Jacques Becker, the subject of a nine-film retrospective at BAMcinématek (September 12 through 29), had a small output before his comparatively early death in 1960, aged 53. Becker turned to filmmaking through his close friendship with Jean Renoir. He was an assistant on most of Renoir’s great films of the 1930s—and can be seen in the role of an English officer in Grand Illusion. Becker’s own career as a director of features began during the Occupation when he returned to France after two years in a German prisoner-of-war camp. Like Renoir, his cinema is deeply humanist and non-judgmental; all of his best films involve a small group of characters linked by love or friendship, interacting within a clearly defined social milieu.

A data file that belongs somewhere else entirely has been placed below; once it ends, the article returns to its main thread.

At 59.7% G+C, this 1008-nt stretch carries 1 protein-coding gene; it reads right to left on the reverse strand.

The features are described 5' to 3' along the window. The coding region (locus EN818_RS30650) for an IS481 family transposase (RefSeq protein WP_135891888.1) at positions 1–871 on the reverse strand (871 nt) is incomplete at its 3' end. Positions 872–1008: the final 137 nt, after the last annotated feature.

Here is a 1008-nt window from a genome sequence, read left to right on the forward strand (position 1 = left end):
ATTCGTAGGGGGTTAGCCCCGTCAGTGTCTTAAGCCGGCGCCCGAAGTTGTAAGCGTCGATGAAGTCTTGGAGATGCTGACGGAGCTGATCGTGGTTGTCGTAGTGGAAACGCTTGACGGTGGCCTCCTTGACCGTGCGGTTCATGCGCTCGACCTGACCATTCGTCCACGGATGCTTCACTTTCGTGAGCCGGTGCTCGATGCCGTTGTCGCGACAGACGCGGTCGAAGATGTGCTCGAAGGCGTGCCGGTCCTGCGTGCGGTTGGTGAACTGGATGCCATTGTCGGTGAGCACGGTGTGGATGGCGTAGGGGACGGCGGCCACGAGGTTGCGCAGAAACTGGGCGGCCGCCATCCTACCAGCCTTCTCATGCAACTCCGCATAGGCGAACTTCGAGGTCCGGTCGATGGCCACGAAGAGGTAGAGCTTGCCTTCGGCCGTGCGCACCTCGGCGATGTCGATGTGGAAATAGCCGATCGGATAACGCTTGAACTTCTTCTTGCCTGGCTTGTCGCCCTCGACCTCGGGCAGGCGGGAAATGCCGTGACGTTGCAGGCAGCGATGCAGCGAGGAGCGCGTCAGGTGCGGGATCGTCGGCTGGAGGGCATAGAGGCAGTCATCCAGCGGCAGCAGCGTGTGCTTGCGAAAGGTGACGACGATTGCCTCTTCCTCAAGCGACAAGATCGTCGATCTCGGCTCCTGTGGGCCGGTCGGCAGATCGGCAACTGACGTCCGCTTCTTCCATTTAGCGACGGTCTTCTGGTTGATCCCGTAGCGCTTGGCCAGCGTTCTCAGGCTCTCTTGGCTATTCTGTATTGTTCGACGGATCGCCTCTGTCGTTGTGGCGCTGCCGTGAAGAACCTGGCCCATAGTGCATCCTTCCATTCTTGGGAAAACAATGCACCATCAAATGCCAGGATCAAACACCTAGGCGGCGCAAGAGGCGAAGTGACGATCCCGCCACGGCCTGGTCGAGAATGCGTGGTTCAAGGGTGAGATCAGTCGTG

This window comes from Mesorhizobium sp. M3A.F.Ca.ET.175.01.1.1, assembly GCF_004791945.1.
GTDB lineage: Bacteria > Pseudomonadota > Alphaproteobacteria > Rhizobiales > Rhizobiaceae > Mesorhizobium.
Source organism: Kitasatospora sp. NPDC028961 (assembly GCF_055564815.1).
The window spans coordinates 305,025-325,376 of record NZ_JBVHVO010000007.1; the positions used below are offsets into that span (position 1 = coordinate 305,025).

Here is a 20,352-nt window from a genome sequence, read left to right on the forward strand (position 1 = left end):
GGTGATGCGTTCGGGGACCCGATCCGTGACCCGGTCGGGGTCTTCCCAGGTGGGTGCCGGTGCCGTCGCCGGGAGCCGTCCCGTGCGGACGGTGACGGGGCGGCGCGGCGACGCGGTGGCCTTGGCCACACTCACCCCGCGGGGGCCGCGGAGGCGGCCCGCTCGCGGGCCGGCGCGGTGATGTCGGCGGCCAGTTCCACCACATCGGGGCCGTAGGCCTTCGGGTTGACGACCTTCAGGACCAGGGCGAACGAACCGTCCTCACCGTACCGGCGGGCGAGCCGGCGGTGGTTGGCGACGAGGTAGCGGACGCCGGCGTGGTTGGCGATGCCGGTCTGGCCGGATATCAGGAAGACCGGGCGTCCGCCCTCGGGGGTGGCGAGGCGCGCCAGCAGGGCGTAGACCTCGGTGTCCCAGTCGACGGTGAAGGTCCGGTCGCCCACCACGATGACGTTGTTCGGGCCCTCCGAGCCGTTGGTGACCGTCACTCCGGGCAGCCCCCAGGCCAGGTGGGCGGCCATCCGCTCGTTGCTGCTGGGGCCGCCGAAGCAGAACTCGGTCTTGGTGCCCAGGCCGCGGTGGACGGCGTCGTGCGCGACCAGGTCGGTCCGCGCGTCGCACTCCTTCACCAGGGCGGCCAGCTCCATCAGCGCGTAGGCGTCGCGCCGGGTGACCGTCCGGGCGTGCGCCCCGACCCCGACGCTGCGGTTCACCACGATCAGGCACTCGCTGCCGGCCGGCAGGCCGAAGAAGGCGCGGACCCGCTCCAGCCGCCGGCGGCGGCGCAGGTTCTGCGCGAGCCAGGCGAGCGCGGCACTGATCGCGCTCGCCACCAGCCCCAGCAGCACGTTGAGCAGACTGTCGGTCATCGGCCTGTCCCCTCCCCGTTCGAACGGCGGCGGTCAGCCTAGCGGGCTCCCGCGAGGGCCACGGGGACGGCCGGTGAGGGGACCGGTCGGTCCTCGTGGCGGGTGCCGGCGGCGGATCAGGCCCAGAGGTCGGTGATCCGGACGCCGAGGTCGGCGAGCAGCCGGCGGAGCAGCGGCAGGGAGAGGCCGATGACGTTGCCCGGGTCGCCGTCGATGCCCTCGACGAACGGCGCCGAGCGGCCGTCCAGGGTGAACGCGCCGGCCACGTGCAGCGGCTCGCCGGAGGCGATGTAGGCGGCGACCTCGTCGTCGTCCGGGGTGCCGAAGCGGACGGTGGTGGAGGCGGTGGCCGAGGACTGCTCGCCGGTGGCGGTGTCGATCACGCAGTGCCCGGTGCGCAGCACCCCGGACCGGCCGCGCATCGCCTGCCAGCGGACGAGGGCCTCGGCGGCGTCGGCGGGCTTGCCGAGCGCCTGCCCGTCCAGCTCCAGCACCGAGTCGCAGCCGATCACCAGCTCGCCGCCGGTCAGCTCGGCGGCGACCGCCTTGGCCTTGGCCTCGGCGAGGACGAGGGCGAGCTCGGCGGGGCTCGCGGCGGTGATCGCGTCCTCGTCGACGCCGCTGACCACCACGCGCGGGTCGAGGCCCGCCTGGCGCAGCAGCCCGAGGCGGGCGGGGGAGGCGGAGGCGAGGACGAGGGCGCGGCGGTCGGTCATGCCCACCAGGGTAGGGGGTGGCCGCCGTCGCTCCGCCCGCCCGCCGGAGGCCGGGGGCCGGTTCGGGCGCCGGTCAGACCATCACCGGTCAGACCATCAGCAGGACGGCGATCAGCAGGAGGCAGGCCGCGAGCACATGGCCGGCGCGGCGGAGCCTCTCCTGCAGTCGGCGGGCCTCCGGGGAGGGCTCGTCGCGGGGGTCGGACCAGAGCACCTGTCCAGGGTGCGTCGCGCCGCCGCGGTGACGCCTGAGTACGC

Goupi Mains Rouges (It Happened at the Inn, 1943) is a black comedy about an extravagant peasant family that closes its ranks against outsiders. Set in a Parisian fashion house, with a wardrobe designed by Rochas, Falbalas (Paris Frills, 1944) is an invaluable document of French haute couture during the Nazi Occupation. Antoine and Antoinette (1947) has a plot of sorts concerning a lost lottery ticket, but Becker’s main interest in this beguiling romantic comedy is the neighborly bonds of everyday life in a working-class Paris suburb. Casque d’Or (Golden Marie, 1952), the director’s masterpiece, is one of the great romances of European cinema. A glowing but unsentimental evocation of fin de siècle Paris’s apache underworld, it stars the young and sultry Simone Signoret as a beautiful prostitute involved in a doomed love affair that ends on the guillotine. In Becker’s gripping, life-affirming last film, Le Trou (1959), the story of a prison escape, the five main characters are played by non-professionals, all of whom give remarkable performances. Becker was one of the few older French directors admired by New Wave filmmakers—it was an admiration not misplaced.